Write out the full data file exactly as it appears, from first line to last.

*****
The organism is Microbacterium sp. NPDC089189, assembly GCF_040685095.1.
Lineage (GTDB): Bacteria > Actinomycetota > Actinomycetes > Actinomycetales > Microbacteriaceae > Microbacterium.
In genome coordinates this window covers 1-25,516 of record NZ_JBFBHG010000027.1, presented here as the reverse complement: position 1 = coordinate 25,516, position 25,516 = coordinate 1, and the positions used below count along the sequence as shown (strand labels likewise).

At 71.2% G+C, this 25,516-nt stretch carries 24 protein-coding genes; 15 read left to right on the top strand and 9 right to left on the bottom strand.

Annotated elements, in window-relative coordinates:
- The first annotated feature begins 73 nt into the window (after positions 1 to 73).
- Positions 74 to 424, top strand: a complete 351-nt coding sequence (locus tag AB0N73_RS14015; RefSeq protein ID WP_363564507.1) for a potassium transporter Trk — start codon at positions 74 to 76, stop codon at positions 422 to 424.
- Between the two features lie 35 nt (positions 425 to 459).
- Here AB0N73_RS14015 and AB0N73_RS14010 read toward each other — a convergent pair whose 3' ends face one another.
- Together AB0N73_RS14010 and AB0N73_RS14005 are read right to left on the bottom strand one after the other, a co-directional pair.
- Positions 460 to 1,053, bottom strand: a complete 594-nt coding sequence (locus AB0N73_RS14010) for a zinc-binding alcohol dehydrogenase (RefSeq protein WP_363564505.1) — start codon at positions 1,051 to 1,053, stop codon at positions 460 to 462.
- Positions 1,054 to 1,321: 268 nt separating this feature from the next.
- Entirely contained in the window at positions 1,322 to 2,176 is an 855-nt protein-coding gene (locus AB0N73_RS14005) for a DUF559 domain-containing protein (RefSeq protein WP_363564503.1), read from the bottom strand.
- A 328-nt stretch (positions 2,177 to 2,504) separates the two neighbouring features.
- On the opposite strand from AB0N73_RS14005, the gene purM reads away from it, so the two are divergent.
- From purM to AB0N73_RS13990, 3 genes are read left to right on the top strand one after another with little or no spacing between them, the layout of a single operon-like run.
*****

The organism is Microbacterium sp. NPDC089189, assembly GCF_040685095.1.
Lineage (GTDB): Bacteria > Actinomycetota > Actinomycetes > Actinomycetales > Microbacteriaceae > Microbacterium.
In genome coordinates this window covers 1-25,516 of record NZ_JBFBHG010000027.1, presented here as the reverse complement: position 1 = coordinate 25,516, position 25,516 = coordinate 1, and the positions used below count along the sequence as shown (strand labels likewise).

At 71.2% G+C, this 25,516-nt stretch carries 24 protein-coding genes; 15 read left to right on the top strand and 9 right to left on the bottom strand.

Annotated elements, in window-relative coordinates:
- The first annotated feature begins 73 nt into the window (after positions 1 to 73).
- Positions 74 to 424, top strand: a complete 351-nt coding sequence (locus tag AB0N73_RS14015; RefSeq protein ID WP_363564507.1) for a potassium transporter Trk — start codon at positions 74 to 76, stop codon at positions 422 to 424.
- Between the two features lie 35 nt (positions 425 to 459).
- Here AB0N73_RS14015 and AB0N73_RS14010 read toward each other — a convergent pair whose 3' ends face one another.
- Together AB0N73_RS14010 and AB0N73_RS14005 are read right to left on the bottom strand one after the other, a co-directional pair.
- Positions 460 to 1,053, bottom strand: a complete 594-nt coding sequence (locus AB0N73_RS14010) for a zinc-binding alcohol dehydrogenase (RefSeq protein WP_363564505.1) — start codon at positions 1,051 to 1,053, stop codon at positions 460 to 462.
- Positions 1,054 to 1,321: 268 nt separating this feature from the next.
- Entirely contained in the window at positions 1,322 to 2,176 is an 855-nt protein-coding gene (locus AB0N73_RS14005) for a DUF559 domain-containing protein (RefSeq protein WP_363564503.1), read from the bottom strand.
- A 328-nt stretch (positions 2,177 to 2,504) separates the two neighbouring features.
- On the opposite strand from AB0N73_RS14005, the gene purM reads away from it, so the two are divergent.
- From purM to AB0N73_RS13990, 3 genes are read left to right on the top strand one after another with little or no spacing between them, the layout of a single operon-like run.